Who was previously going to vote against Trump, but will now because of the indictment?

    I think there are a certain amount of “soft” supporters in the party–people who like Trump but aren’t committed to voting for him, come hell or high water. If there weren’t, DeSantis would never have been leading any polls. Trump is popular in the party, but the Trump-or-die vote isn’t a majority.

  18. CSK says:

    Trump announced that he will be speaking Tuesday at Mar-a-Lago after his arraignment in Manhattan.

  19. charon says:


    Will there be a gag order? If so, does Trump comply? Can he comply, given how unfiltered mentally he is becoming?

  20. CSK says:


    It may be that he’s challenging them to issue a gag order.

  21. Just nutha ignint cracker says:

    @CSK: This is really gonna disappoint Luddite’s spouse. She was insisting that Trump will be in jail after he’s arraigned last night.

  22. CSK says:

    @Just nutha ignint cracker:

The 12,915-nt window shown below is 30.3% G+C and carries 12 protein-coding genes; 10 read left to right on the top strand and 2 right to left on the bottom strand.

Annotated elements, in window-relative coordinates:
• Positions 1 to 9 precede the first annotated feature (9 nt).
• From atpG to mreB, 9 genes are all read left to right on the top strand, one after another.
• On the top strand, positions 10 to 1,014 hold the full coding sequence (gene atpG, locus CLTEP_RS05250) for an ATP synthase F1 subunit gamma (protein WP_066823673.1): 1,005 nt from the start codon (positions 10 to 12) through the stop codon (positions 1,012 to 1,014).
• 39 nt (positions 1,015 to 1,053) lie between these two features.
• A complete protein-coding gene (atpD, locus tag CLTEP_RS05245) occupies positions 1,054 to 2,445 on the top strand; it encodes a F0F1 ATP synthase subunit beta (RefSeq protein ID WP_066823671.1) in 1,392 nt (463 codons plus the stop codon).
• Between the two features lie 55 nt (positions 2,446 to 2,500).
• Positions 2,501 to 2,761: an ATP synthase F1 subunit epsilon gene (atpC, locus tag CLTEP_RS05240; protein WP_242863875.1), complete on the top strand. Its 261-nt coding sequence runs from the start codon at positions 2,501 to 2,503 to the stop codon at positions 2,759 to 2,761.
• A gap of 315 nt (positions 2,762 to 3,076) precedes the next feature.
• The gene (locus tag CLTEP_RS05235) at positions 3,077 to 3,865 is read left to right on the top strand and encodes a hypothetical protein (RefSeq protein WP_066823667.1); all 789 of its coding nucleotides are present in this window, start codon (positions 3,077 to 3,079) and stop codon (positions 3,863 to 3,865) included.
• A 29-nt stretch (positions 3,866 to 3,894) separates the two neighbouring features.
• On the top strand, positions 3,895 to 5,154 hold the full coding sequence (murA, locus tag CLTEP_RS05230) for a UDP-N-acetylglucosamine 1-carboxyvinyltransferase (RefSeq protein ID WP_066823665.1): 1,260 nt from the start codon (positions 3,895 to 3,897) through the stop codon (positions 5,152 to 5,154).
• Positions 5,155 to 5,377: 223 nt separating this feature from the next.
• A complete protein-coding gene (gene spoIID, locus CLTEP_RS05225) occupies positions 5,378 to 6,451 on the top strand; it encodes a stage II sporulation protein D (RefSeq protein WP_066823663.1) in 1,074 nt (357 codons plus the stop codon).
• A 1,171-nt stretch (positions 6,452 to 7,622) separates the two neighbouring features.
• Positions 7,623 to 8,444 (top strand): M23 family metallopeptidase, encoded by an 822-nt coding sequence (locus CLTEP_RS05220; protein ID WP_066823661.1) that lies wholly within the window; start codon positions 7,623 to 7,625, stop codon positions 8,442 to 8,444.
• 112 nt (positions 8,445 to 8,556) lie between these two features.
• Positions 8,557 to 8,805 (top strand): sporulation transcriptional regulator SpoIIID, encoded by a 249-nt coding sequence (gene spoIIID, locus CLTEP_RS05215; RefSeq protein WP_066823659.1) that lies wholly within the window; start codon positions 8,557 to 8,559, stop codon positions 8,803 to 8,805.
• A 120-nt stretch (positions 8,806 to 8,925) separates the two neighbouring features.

It disappoints me, too. I suppose the judge could put him under house arrest at Trump Tower. But the city might not want the resultant traffic jams on Fifth Ave.

  23. Flat Earth Luddite says:

    @Just nutha ignint cracker:
    Yeah, but despite hanging around Luddite (and my employers over the years), and being a cop’s daughter, she displays this charming naivete, believing that L&O is reality tv. Just like Bachelor/Bachelorette.

    OTOH, she continues to feed us, so it’s not all bad.

  24. CSK says:

    According to The Guardian, Trump’s other lawyers think Joe Tacopina is a ” dumb loudmouth.”

    Also according to The Guardian, Trump is inquiring about selling t-shirts with his mugshot on them.

  25. Just nutha ignint cracker says:

    @CSK: I go a different direction. I wonder why he shouldn’t be released on bail or (preferably) recognisance just like I (or I assume you) would want to be if I were charged. But then I realize that involving Trump, the issue isn’t justice or process, it’s revenge and consign it all to being a comment on our society.